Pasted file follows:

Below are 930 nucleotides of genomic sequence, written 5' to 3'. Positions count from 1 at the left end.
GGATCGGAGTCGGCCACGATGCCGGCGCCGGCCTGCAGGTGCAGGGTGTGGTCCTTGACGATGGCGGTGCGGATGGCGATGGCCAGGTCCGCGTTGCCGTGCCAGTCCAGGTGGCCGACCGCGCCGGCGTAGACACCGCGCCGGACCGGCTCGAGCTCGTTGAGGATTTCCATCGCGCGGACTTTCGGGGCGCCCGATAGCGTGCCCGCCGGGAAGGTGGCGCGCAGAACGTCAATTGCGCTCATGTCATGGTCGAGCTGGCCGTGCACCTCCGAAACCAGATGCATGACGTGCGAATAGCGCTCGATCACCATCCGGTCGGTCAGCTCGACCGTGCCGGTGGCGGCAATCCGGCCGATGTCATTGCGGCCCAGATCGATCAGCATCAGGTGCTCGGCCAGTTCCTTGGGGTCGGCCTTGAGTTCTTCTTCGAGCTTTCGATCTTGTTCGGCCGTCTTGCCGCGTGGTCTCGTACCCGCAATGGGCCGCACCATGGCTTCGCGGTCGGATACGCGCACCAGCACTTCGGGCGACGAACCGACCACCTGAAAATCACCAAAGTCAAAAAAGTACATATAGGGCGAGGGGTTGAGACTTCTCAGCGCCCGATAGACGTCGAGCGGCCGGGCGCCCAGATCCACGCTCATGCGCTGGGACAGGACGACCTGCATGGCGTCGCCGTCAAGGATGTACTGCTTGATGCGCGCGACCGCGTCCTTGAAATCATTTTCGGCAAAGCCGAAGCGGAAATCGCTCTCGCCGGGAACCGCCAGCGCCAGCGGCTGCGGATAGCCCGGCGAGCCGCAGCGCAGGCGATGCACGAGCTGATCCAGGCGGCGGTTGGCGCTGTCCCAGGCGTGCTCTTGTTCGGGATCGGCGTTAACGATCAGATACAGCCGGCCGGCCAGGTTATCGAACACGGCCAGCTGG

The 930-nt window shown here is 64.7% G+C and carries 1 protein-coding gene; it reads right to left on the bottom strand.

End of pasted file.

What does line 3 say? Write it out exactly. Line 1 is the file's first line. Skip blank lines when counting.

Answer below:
The 930-nt window shown here is 64.7% G+C and carries 1 protein-coding gene; it reads right to left on the bottom strand.